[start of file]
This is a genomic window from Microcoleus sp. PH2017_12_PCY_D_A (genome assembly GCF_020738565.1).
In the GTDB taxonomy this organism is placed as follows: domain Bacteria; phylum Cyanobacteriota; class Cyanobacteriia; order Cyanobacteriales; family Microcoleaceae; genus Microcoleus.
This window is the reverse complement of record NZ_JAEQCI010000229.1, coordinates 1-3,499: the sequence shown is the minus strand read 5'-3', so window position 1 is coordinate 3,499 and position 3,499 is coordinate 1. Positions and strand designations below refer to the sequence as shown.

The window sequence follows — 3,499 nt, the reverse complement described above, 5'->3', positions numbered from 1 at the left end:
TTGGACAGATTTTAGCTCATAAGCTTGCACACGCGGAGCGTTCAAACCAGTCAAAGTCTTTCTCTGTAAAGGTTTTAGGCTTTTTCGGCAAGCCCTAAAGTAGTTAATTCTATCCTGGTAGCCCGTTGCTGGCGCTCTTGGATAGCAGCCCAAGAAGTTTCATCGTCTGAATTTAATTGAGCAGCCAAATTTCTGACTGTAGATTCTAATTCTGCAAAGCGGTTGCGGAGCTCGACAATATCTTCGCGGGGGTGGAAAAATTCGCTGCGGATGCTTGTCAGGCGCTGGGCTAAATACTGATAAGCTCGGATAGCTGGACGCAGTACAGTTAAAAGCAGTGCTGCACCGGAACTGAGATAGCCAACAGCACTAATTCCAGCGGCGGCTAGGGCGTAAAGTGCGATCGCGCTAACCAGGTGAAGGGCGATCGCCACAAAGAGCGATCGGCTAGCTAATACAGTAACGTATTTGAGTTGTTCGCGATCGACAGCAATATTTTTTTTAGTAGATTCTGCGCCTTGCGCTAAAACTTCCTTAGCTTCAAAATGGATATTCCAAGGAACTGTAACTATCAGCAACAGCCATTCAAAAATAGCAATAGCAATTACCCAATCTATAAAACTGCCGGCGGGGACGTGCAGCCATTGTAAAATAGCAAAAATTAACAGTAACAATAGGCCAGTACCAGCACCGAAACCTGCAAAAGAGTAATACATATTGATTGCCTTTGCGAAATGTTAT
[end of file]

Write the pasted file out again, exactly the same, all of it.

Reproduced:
This is a genomic window from Microcoleus sp. PH2017_12_PCY_D_A (genome assembly GCF_020738565.1).
In the GTDB taxonomy this organism is placed as follows: domain Bacteria; phylum Cyanobacteriota; class Cyanobacteriia; order Cyanobacteriales; family Microcoleaceae; genus Microcoleus.
This window is the reverse complement of record NZ_JAEQCI010000229.1, coordinates 1-3,499: the sequence shown is the minus strand read 5'-3', so window position 1 is coordinate 3,499 and position 3,499 is coordinate 1. Positions and strand designations below refer to the sequence as shown.

The window sequence follows — 3,499 nt, the reverse complement described above, 5'->3', positions numbered from 1 at the left end:
TTGGACAGATTTTAGCTCATAAGCTTGCACACGCGGAGCGTTCAAACCAGTCAAAGTCTTTCTCTGTAAAGGTTTTAGGCTTTTTCGGCAAGCCCTAAAGTAGTTAATTCTATCCTGGTAGCCCGTTGCTGGCGCTCTTGGATAGCAGCCCAAGAAGTTTCATCGTCTGAATTTAATTGAGCAGCCAAATTTCTGACTGTAGATTCTAATTCTGCAAAGCGGTTGCGGAGCTCGACAATATCTTCGCGGGGGTGGAAAAATTCGCTGCGGATGCTTGTCAGGCGCTGGGCTAAATACTGATAAGCTCGGATAGCTGGACGCAGTACAGTTAAAAGCAGTGCTGCACCGGAACTGAGATAGCCAACAGCACTAATTCCAGCGGCGGCTAGGGCGTAAAGTGCGATCGCGCTAACCAGGTGAAGGGCGATCGCCACAAAGAGCGATCGGCTAGCTAATACAGTAACGTATTTGAGTTGTTCGCGATCGACAGCAATATTTTTTTTAGTAGATTCTGCGCCTTGCGCTAAAACTTCCTTAGCTTCAAAATGGATATTCCAAGGAACTGTAACTATCAGCAACAGCCATTCAAAAATAGCAATAGCAATTACCCAATCTATAAAACTGCCGGCGGGGACGTGCAGCCATTGTAAAATAGCAAAAATTAACAGTAACAATAGGCCAGTACCAGCACCGAAACCTGCAAAAGAGTAATACATATTGATTGCCTTTGCGAAATGTTAT